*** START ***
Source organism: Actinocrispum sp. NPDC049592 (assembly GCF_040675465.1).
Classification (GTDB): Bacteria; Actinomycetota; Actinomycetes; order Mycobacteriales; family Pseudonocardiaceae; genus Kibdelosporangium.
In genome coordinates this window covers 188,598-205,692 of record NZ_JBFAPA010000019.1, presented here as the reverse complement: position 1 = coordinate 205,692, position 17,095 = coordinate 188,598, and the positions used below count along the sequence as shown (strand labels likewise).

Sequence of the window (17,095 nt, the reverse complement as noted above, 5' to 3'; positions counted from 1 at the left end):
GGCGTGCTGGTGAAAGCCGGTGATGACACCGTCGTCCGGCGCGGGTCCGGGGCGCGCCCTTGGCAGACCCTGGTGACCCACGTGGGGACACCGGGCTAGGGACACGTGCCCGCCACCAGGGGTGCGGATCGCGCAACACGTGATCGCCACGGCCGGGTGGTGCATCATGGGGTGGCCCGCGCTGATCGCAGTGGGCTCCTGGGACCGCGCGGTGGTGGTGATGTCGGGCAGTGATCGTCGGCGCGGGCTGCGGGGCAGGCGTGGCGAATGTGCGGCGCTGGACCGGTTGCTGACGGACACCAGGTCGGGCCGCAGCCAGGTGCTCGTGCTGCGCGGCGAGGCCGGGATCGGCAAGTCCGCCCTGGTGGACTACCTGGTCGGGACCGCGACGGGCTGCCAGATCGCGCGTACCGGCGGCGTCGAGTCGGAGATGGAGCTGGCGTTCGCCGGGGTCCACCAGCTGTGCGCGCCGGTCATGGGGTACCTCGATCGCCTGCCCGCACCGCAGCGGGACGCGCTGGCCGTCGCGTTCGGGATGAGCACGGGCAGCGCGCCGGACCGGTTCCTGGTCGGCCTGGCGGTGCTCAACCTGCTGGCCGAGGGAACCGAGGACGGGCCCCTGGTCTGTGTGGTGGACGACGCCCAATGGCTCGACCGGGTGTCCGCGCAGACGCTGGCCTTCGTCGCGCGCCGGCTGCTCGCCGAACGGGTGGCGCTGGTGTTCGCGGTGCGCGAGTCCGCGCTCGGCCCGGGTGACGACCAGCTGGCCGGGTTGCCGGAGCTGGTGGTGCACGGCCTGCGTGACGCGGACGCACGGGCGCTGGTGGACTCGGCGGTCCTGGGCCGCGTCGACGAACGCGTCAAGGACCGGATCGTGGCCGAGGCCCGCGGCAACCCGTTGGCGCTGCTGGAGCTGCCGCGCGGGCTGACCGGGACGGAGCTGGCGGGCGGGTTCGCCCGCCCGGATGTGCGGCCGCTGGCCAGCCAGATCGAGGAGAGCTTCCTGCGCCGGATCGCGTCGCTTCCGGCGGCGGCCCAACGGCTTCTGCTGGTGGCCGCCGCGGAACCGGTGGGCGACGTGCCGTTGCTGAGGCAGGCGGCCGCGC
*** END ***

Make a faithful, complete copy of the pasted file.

Source organism: Actinocrispum sp. NPDC049592 (assembly GCF_040675465.1).
Classification (GTDB): Bacteria; Actinomycetota; Actinomycetes; order Mycobacteriales; family Pseudonocardiaceae; genus Kibdelosporangium.
In genome coordinates this window covers 188,598-205,692 of record NZ_JBFAPA010000019.1, presented here as the reverse complement: position 1 = coordinate 205,692, position 17,095 = coordinate 188,598, and the positions used below count along the sequence as shown (strand labels likewise).

Sequence of the window (17,095 nt, the reverse complement as noted above, 5' to 3'; positions counted from 1 at the left end):
GGCGTGCTGGTGAAAGCCGGTGATGACACCGTCGTCCGGCGCGGGTCCGGGGCGCGCCCTTGGCAGACCCTGGTGACCCACGTGGGGACACCGGGCTAGGGACACGTGCCCGCCACCAGGGGTGCGGATCGCGCAACACGTGATCGCCACGGCCGGGTGGTGCATCATGGGGTGGCCCGCGCTGATCGCAGTGGGCTCCTGGGACCGCGCGGTGGTGGTGATGTCGGGCAGTGATCGTCGGCGCGGGCTGCGGGGCAGGCGTGGCGAATGTGCGGCGCTGGACCGGTTGCTGACGGACACCAGGTCGGGCCGCAGCCAGGTGCTCGTGCTGCGCGGCGAGGCCGGGATCGGCAAGTCCGCCCTGGTGGACTACCTGGTCGGGACCGCGACGGGCTGCCAGATCGCGCGTACCGGCGGCGTCGAGTCGGAGATGGAGCTGGCGTTCGCCGGGGTCCACCAGCTGTGCGCGCCGGTCATGGGGTACCTCGATCGCCTGCCCGCACCGCAGCGGGACGCGCTGGCCGTCGCGTTCGGGATGAGCACGGGCAGCGCGCCGGACCGGTTCCTGGTCGGCCTGGCGGTGCTCAACCTGCTGGCCGAGGGAACCGAGGACGGGCCCCTGGTCTGTGTGGTGGACGACGCCCAATGGCTCGACCGGGTGTCCGCGCAGACGCTGGCCTTCGTCGCGCGCCGGCTGCTCGCCGAACGGGTGGCGCTGGTGTTCGCGGTGCGCGAGTCCGCGCTCGGCCCGGGTGACGACCAGCTGGCCGGGTTGCCGGAGCTGGTGGTGCACGGCCTGCGTGACGCGGACGCACGGGCGCTGGTGGACTCGGCGGTCCTGGGCCGCGTCGACGAACGCGTCAAGGACCGGATCGTGGCCGAGGCCCGCGGCAACCCGTTGGCGCTGCTGGAGCTGCCGCGCGGGCTGACCGGGACGGAGCTGGCGGGCGGGTTCGCCCGCCCGGATGTGCGGCCGCTGGCCAGCCAGATCGAGGAGAGCTTCCTGCGCCGGATCGCGTCGCTTCCGGCGGCGGCCCAACGGCTTCTGCTGGTGGCCGCCGCGGAACCGGTGGGCGACGTGCCGTTGCTGAGGCAGGCGGCCGCGC